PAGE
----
George M. Cohan performing "Over There"
"George M. Cohan singing ‘Over There’" from the recording entitled A Tribute to George M. Cohan , Folkways RFS 604, provided courtesy ofSmithsonian Folkways Recordings. © 1983, Used by permission.
Sam Harris, Cohan’s partner in producing Broadway shows for Sixteen years, introduces Cohan at the tribute Harris himself produced for the Catholic Actors Guild. Then, Cohan is called upon to sing his most famous song, "Over There", with an orchestra engaged especially for this dinner to celebrate Cohan’s 60th birthday.
"…Johnny Get Your Gun, get your gun, get your gun
Take it on the run, on the run, on the run
Here them calling,
You and Me
Every Son of Liberty
Hurry Right Away, Don’t delay, Go today
Make You’re daddy glad, to have had, such a lad
Tell your sweetheart not to pine
To be proud her boy’s in line
Over There, Over There, Send the word Send the word
Over There …"
"Over There," World War I inspirational song
"Over There" World War I inspirational song
By George M. Cohan. Sung By: Nora Bayes and recorded on a 78 rpm record in 1918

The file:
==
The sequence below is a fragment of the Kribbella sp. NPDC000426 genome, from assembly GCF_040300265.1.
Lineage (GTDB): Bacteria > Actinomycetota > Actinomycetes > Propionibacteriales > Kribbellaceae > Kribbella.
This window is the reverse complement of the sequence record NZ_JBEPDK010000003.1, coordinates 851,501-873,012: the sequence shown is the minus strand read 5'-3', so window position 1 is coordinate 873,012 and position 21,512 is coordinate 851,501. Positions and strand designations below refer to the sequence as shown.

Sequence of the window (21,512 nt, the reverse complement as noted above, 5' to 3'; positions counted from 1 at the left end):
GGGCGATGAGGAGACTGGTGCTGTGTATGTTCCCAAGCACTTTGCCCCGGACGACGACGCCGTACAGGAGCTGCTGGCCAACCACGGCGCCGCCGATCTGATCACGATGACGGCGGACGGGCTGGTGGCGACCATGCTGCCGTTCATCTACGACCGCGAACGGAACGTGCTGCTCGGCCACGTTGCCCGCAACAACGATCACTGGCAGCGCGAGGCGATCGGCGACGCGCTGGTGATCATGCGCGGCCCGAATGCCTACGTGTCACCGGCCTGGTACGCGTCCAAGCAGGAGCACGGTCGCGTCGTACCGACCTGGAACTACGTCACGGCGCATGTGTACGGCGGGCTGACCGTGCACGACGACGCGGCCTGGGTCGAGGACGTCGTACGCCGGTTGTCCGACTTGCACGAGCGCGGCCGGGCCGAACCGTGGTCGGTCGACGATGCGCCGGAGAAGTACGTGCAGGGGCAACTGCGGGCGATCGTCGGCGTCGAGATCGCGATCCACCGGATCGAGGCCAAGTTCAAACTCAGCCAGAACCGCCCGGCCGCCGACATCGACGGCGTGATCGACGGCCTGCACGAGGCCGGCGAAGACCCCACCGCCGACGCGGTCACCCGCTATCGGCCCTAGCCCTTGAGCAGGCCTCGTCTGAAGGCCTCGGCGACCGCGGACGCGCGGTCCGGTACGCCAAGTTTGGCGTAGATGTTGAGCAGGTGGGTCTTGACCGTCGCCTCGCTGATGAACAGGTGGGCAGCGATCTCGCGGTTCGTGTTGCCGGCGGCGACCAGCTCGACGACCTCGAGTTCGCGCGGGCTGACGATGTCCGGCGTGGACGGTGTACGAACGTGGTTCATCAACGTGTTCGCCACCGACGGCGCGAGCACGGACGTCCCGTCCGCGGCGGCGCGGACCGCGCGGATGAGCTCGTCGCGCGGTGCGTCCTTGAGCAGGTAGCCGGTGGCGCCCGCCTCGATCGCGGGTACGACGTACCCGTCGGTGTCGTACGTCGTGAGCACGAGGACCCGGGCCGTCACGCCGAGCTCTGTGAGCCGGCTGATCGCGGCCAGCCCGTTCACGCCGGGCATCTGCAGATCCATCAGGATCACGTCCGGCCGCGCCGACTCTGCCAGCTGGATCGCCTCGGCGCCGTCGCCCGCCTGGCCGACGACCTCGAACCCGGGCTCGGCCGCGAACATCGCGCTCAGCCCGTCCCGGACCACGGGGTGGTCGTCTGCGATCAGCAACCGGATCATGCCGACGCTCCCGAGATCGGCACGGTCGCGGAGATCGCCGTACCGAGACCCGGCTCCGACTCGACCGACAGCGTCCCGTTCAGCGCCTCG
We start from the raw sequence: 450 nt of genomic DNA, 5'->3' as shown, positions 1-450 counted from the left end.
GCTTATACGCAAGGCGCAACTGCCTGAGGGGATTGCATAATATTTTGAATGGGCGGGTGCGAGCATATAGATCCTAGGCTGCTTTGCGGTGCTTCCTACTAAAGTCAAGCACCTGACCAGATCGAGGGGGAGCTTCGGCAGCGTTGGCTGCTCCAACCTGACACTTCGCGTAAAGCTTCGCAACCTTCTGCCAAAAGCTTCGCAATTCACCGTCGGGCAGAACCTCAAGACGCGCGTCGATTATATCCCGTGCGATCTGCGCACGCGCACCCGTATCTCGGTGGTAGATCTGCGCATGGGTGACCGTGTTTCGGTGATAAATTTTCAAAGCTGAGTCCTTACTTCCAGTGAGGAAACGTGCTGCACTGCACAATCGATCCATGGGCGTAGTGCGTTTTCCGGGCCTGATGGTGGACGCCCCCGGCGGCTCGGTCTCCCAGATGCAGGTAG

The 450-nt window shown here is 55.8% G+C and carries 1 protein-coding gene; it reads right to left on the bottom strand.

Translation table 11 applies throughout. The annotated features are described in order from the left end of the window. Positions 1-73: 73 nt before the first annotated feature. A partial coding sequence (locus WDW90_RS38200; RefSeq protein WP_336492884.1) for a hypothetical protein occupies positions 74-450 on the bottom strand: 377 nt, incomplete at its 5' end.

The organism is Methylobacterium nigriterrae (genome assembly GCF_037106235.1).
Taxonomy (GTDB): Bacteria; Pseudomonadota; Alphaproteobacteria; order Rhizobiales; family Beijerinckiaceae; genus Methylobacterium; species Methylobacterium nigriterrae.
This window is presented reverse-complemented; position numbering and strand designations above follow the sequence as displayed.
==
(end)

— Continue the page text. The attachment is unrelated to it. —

In 1917 just as America entered World War I, Cohan wrote the song "Over There." Introduced by Charles King at the New Amsterdam Theatre, the song was made a hit when Nora Bayes recorded it in 1918. In 1937 Franklin Delano Roosevelt was authorized to award the Congressional Medal of Honor for the song’s creation. In June 1942 the song was featured in a biography of Cohan’s life entitled "Yankee Doodle Dandy." Cohan died five months later on November 5, 1942.
"…Over there, over there,
Send the word, send the word over there--
That the Yanks are coming,
The Yanks are coming,
The drums rum-tumming
Say a pray'r,
Send the word, send the word to beware.
We'll be over, we're coming over,
And we won't come back till it's over